US economy 'strong' but benefits uneven: Powell

Central bank can help by delivering on its goals for price stability and full employment, adds Fed chairman

Itta Bena, Mississippi

US Federal Reserve chairman Jerome Powell said the US economy is "strong" though its benefits haven't been felt evenly across the country.

"Today, data at the national level show a strong economy," Mr Powell told students on Tuesday at Mississippi Valley State University. "Unemployment is near a half-century low, and economic output is growing at a solid pace."

Speaking in Itta Bena, Mississippi, located in Leflore County where unemployment at 7.3 per cent in December was almost double the national average, Mr Powell said: "We know that prosperity has not been felt as much in some areas, including many rural places." The central bank can help by delivering on its goals for price stability and full employment, he noted.

It was the first visit by a Fed chairman to the nation's second-poorest state in at least 20 years, and the man introducing Mr Powell said he was the most important visitor to the Mississippi Delta region since Bobby Kennedy in the 1960s.

The Fed signalled last month that it's done raising interest rates for at least a while and will be flexible in reducing its bond holdings. The sweeping pivot by the Federal Open Market Committee from a bias toward tighter monetary policy at the end of last year helped spark a broad-based upswing in financial markets.

In remarks earlier to students, Mr Powell said that officials "don't feel the probability of recession is at all elevated". US growth was strong in 2018 but is expected to slow somewhat this year as the global economy cools and as the stimulus from US tax cuts and government spending increases fade. Still, the labour market remains robust with unemployment of 4 per cent near the lowest levels since the 1960s.

The central bank raised borrowing costs four times last year and the target range for its benchmark policy rate of 2.25 per cent to 2.5 per cent has now reached the range that policy makers estimate to be neutral that neither spurs nor slows growth.

Investors are leaning towards the Fed's next move being a cut, according to pricing in interest-rate futures contracts.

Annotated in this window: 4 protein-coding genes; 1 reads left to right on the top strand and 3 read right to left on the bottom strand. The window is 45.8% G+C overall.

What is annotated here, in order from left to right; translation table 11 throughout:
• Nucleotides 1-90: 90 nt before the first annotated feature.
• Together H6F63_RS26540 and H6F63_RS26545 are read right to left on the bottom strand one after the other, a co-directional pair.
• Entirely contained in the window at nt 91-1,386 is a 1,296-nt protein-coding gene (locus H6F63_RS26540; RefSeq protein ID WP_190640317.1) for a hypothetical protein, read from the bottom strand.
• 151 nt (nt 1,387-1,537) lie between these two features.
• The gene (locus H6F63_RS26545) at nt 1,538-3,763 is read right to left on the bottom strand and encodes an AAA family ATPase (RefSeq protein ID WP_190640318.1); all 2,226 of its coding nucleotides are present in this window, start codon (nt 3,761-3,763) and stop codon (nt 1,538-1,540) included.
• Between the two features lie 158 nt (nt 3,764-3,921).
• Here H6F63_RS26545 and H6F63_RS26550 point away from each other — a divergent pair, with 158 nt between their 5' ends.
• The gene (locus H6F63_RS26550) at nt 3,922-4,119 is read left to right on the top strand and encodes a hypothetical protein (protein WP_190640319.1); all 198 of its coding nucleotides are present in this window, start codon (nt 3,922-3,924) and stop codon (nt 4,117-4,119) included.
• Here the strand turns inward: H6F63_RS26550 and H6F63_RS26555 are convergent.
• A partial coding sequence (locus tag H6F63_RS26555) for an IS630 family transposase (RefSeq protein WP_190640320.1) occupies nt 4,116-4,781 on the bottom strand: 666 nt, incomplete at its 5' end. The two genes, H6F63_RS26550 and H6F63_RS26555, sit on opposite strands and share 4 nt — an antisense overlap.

Decades of bank industry consolidation have weighed on the economies of rural areas as branches and local community banks disappeared and access to financial services declined, Mr Powell said, citing meetings of Fed staff held last year in communities where banks had closed.

The trend is likely stunting business and consumer lending, particularly for already poor and isolated communities, Mr Powell said at a conference to address ways to improve financial services and reduce poverty levels in rural areas.

"The loss of the branch often meant more than the loss of access to financial services; it also meant the loss of financial advice, local civic leadership, and an institution that brought needed customers to nearby businesses," Mr Powell pointed out.

The largest impacts, he said, are on "small businesses, older people, and people with limited access to transportation". That comes at a time, he added, when the economy as a whole is doing well, but the benefits are not well-spread.

"Data at the national level show a strong economy. Unemployment is near a half-century low, and economic output is growing at a solid pace," Mr Powell said. "But we know that prosperity has not been felt as much in some areas, including many rural places," like the counties of the Mississippi Delta.

Mr Powell spoke at a conference where such issues are at centre stage, with members of local community development groups focusing, for example, on how "financial deserts", particularly in rural places, have driven families to rely on high-interest payday loans and other more expensive forms of borrowing.

Mr Powell said the Fed had some tools to try to address the problem, but that they are limited - enforcing, for example, the provisions of the Community Reinvestment Act (CRA) that assess commercial banks' loans to small businesses and minority applicants.

Non-bank lending, of the sort that conference attendees flagged as a persistent problem, is not under the Fed's oversight.

Mr Powell said he hoped a debate over change to the CRA would lead to a law that would "more effectively encourage banks to seek opportunities in underserved areas". He said he felt the Fed's move to lighten regulations on community banks could help by keeping more of them in business.

Mr Powell's prepared remarks did not delve into monetary policy.

In an earlier question and answer session with students he said he does not think there is a large risk of recession right now. "We don't feel that the probability of recession is at all elevated," the Fed chairman said. BLOOMBERG, REUTERS

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